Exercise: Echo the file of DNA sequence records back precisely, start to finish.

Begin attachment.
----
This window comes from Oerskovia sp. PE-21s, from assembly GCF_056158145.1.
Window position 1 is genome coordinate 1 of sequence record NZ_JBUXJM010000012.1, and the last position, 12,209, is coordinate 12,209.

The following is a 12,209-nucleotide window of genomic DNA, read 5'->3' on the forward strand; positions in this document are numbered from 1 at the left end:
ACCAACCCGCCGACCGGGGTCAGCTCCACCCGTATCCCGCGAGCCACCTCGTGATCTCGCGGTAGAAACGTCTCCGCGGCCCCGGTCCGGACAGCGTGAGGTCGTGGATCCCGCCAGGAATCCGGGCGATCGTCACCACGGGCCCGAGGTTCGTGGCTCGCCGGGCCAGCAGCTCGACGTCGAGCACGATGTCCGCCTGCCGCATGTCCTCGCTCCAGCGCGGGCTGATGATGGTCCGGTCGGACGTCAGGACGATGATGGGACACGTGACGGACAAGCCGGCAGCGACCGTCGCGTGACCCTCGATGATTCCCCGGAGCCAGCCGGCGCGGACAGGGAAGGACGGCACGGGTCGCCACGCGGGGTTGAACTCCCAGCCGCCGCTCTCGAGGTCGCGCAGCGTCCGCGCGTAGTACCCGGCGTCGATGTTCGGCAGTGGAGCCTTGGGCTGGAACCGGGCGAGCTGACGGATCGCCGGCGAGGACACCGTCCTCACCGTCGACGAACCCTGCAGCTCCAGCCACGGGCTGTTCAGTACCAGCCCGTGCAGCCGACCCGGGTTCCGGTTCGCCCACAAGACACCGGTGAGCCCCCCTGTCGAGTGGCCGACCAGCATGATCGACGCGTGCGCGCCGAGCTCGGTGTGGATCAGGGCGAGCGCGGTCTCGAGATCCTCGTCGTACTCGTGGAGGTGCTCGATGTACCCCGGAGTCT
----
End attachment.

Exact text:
This window comes from Oerskovia sp. PE-21s, from assembly GCF_056158145.1.
Window position 1 is genome coordinate 1 of sequence record NZ_JBUXJM010000012.1, and the last position, 12,209, is coordinate 12,209.

The following is a 12,209-nucleotide window of genomic DNA, read 5'->3' on the forward strand; positions in this document are numbered from 1 at the left end:
ACCAACCCGCCGACCGGGGTCAGCTCCACCCGTATCCCGCGAGCCACCTCGTGATCTCGCGGTAGAAACGTCTCCGCGGCCCCGGTCCGGACAGCGTGAGGTCGTGGATCCCGCCAGGAATCCGGGCGATCGTCACCACGGGCCCGAGGTTCGTGGCTCGCCGGGCCAGCAGCTCGACGTCGAGCACGATGTCCGCCTGCCGCATGTCCTCGCTCCAGCGCGGGCTGATGATGGTCCGGTCGGACGTCAGGACGATGATGGGACACGTGACGGACAAGCCGGCAGCGACCGTCGCGTGACCCTCGATGATTCCCCGGAGCCAGCCGGCGCGGACAGGGAAGGACGGCACGGGTCGCCACGCGGGGTTGAACTCCCAGCCGCCGCTCTCGAGGTCGCGCAGCGTCCGCGCGTAGTACCCGGCGTCGATGTTCGGCAGTGGAGCCTTGGGCTGGAACCGGGCGAGCTGACGGATCGCCGGCGAGGACACCGTCCTCACCGTCGACGAACCCTGCAGCTCCAGCCACGGGCTGTTCAGTACCAGCCCGTGCAGCCGACCCGGGTTCCGGTTCGCCCACAAGACACCGGTGAGCCCCCCTGTCGAGTGGCCGACCAGCATGATCGACGCGTGCGCGCCGAGCTCGGTGTGGATCAGGGCGAGCGCGGTCTCGAGATCCTCGTCGTACTCGTGGAGGTGCTCGATGTACCCCGGAGTCT